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Heavy Quarks and Interjet Radiation

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dc.contributor.advisor Cubaud, Thomas en_US
dc.contributor.author Sung, Ilmo en_US
dc.contributor.other Department of Physics en_US
dc.date.accessioned 2012-05-15T18:07:06Z
dc.date.accessioned 2015-04-24T14:53:14Z
dc.date.available 2012-05-15T18:07:06Z
dc.date.available 2015-04-24T14:53:14Z
dc.date.issued 2010-05-01
dc.identifier Sung_grad.sunysb_0771E_10048.pdf en_US
dc.identifier.uri http://hdl.handle.net/1951/55640 en_US
dc.identifier.uri http://hdl.handle.net/11401/72686 en_US
dc.description.abstract In the first part of this thesis, we show how properties of Quantum Chromodynamics (QCD) can be used directly or indirectly to discover physics beyond the standard model (BSM) in collider experiments. We introduce new methods to determine the color SU(3) gauge content of BSM resonances from new physics signals by investigating the pattern of soft gluon radiation into specified regions of a detector. We use energy flow, treated by perturbative QCD and factorization, as a tool to analyze properties of new physics. This approach allows the analytical prediction of the distribution of soft gluon radiation into a rapidity region of a detector, reflecting the standard model gauge content of heavy resonances. The results, in general, predict more radiation for singlet than for octet resonances. Especially, for spin-1 resonance production, we show a quite large difference in radiation into a rapidity gap region from color singlet and octet resonances. We also introduce the use of the collinear enhancement in perturbative QCD amplitudes to distinguish products of highly-boosted massive particle decay from QCD jets whose collinear structure is described by a factorized jet function. At the LHC, events with highly-boosted massive particles such as top, W, Z and Higgs may be a key ingredient for the discovery of new physics. In many decay channels, these particles would be identified as high-pt jets, and any such signal of definite mass must be disentangled from a large background of QCD jets. We discover that this background far exceeds such signals, and relying solely on jet mass as a way to reject QCD background from signal would probably not suffice in most case. To solve this problem, we find that jets from QCD are characterized by different patterns of intrajet energy flow compared to highly-boosted heavy particle decays. Based on this observation, we introduce several event shapes that could be used to disentangle signals from backgrounds.In the second part of this thesis, we study two-loop anomalous dimension matrices in QCD and related gauge theories for products of Wilson lines coupled at a point. We verify by an analysis in Euclidean space that the contributions to these matrices from diagrams that link three massive Wilson lines do not vanish in general. This differs from the pattern found with massless external lines. We show, however, that for two-to-two processes the two-loop anomalous dimension matrix is diagonal in the same color exchange basis as the one-loop matrix for scattering at ninety degrees in the center of mass. en_US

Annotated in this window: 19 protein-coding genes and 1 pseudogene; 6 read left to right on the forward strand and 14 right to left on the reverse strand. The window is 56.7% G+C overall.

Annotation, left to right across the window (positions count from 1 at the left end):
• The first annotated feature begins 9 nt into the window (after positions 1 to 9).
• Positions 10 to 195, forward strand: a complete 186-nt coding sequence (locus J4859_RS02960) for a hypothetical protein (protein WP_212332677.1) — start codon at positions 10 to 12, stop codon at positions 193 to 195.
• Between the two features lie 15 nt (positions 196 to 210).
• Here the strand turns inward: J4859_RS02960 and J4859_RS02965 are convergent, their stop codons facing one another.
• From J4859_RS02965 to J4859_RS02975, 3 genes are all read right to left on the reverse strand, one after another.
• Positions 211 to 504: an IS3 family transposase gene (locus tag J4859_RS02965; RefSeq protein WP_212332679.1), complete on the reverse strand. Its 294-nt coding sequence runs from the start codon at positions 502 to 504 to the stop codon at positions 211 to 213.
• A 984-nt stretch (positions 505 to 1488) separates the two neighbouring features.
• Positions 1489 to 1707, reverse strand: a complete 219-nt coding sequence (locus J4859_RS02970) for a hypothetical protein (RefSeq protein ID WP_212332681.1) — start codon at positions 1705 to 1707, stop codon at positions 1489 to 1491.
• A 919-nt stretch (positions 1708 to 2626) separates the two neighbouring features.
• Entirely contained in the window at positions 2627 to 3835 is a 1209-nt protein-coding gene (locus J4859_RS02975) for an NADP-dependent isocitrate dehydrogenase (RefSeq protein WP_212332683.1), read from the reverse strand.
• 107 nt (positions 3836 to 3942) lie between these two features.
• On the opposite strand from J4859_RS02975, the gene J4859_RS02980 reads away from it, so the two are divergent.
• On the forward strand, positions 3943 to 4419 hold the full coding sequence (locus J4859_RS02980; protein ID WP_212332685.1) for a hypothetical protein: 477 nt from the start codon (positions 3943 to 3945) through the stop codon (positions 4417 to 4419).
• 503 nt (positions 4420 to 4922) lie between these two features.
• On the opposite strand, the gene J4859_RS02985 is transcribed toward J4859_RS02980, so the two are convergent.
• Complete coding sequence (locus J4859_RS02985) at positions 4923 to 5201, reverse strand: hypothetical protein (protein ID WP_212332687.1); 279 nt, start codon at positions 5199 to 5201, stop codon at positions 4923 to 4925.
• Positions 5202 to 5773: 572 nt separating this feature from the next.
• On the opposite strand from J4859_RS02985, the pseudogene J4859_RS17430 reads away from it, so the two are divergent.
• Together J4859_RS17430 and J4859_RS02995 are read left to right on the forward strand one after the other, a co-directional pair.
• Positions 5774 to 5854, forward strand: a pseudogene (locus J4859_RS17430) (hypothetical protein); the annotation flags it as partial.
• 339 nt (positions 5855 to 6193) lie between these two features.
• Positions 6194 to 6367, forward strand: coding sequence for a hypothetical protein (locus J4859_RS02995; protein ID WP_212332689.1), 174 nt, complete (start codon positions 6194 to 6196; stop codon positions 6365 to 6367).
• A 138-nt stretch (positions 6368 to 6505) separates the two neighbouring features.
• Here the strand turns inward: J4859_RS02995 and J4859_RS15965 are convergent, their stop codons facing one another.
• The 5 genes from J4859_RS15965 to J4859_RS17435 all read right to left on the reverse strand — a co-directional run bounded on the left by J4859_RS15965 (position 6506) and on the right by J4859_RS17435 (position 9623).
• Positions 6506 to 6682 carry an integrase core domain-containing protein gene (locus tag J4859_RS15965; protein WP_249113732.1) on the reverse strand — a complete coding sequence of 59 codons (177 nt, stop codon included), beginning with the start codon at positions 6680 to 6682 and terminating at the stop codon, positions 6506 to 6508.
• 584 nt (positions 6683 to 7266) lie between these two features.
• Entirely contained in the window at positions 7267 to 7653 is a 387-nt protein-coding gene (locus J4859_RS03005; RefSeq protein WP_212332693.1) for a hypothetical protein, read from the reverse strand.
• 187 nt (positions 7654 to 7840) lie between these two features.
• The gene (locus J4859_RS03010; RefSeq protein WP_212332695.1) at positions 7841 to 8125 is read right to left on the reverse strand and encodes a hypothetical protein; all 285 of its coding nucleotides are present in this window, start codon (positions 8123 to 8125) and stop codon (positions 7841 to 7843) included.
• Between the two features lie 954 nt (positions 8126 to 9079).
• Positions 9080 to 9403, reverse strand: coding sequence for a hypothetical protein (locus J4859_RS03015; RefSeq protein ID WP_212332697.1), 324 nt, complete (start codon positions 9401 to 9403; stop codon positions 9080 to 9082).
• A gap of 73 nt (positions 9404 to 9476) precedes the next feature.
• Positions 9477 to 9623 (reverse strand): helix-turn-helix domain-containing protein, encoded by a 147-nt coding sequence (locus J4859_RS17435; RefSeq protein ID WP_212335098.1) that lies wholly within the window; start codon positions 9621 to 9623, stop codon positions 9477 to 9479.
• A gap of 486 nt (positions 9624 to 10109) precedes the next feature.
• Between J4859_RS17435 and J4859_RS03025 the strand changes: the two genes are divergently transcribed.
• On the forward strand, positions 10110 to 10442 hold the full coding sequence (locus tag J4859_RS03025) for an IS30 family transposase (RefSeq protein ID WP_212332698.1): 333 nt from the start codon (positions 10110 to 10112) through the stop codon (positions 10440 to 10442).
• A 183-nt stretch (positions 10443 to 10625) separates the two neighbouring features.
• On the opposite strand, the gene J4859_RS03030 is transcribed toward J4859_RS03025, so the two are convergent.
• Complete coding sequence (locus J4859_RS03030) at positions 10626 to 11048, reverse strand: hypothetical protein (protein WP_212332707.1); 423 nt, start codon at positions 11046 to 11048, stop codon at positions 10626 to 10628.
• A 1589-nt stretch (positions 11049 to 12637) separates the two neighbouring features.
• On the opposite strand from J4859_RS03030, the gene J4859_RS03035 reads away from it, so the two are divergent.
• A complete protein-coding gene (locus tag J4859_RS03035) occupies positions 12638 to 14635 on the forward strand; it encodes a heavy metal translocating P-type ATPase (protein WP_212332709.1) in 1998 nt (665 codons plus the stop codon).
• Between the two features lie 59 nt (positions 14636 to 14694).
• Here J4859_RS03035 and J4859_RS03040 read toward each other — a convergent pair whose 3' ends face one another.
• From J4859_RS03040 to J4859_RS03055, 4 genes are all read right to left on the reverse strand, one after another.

dc.description.sponsorship This work is sponsored by the Stony Brook University Graduate School in compliance with the requirements for completion of degree. en_US
dc.format Monograph en_US
dc.format.medium Electronic Resource en_US
dc.language.iso en_US en_US
dc.publisher The Graduate School, Stony Brook University: Stony Brook, NY. en_US
dc.subject.lcsh Physics, Elementary Particles and High Energy en_US
dc.title Heavy Quarks and Interjet Radiation en_US
dc.type Dissertation en_US
dc.mimetype Application/PDF en_US
dc.contributor.committeemember Robert Shrock en_US
dc.contributor.committeemember Xu Du en_US
dc.contributor.committeemember Hooman Davoudiasl. en_US


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